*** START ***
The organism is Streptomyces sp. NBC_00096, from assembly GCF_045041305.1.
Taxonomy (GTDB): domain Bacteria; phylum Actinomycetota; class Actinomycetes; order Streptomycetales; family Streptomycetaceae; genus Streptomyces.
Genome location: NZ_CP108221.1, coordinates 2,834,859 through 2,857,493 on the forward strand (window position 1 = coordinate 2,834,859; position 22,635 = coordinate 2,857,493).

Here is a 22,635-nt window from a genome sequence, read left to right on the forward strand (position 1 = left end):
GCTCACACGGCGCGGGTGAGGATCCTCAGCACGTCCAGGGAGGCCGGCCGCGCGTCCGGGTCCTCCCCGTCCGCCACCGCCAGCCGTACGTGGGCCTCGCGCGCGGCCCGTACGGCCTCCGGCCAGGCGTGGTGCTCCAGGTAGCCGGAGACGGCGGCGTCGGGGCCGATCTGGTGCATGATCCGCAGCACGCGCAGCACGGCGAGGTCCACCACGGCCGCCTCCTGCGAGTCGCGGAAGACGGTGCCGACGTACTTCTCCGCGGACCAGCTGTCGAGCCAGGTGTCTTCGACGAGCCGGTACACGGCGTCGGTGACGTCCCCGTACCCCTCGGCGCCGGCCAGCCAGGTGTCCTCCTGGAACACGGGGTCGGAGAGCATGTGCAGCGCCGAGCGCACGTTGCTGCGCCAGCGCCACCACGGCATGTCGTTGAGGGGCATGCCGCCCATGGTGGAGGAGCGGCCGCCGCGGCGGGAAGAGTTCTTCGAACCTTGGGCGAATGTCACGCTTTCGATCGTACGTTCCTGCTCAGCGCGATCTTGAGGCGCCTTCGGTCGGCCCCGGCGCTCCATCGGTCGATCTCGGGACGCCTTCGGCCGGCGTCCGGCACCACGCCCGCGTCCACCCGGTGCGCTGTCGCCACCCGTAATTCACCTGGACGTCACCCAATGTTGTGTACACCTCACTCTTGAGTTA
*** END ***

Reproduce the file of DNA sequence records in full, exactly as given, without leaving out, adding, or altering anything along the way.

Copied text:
The organism is Streptomyces sp. NBC_00096, from assembly GCF_045041305.1.
Taxonomy (GTDB): domain Bacteria; phylum Actinomycetota; class Actinomycetes; order Streptomycetales; family Streptomycetaceae; genus Streptomyces.
Genome location: NZ_CP108221.1, coordinates 2,834,859 through 2,857,493 on the forward strand (window position 1 = coordinate 2,834,859; position 22,635 = coordinate 2,857,493).

Here is a 22,635-nt window from a genome sequence, read left to right on the forward strand (position 1 = left end):
GCTCACACGGCGCGGGTGAGGATCCTCAGCACGTCCAGGGAGGCCGGCCGCGCGTCCGGGTCCTCCCCGTCCGCCACCGCCAGCCGTACGTGGGCCTCGCGCGCGGCCCGTACGGCCTCCGGCCAGGCGTGGTGCTCCAGGTAGCCGGAGACGGCGGCGTCGGGGCCGATCTGGTGCATGATCCGCAGCACGCGCAGCACGGCGAGGTCCACCACGGCCGCCTCCTGCGAGTCGCGGAAGACGGTGCCGACGTACTTCTCCGCGGACCAGCTGTCGAGCCAGGTGTCTTCGACGAGCCGGTACACGGCGTCGGTGACGTCCCCGTACCCCTCGGCGCCGGCCAGCCAGGTGTCCTCCTGGAACACGGGGTCGGAGAGCATGTGCAGCGCCGAGCGCACGTTGCTGCGCCAGCGCCACCACGGCATGTCGTTGAGGGGCATGCCGCCCATGGTGGAGGAGCGGCCGCCGCGGCGGGAAGAGTTCTTCGAACCTTGGGCGAATGTCACGCTTTCGATCGTACGTTCCTGCTCAGCGCGATCTTGAGGCGCCTTCGGTCGGCCCCGGCGCTCCATCGGTCGATCTCGGGACGCCTTCGGCCGGCGTCCGGCACCACGCCCGCGTCCACCCGGTGCGCTGTCGCCACCCGTAATTCACCTGGACGTCACCCAATGTTGTGTACACCTCACTCTTGAGTTA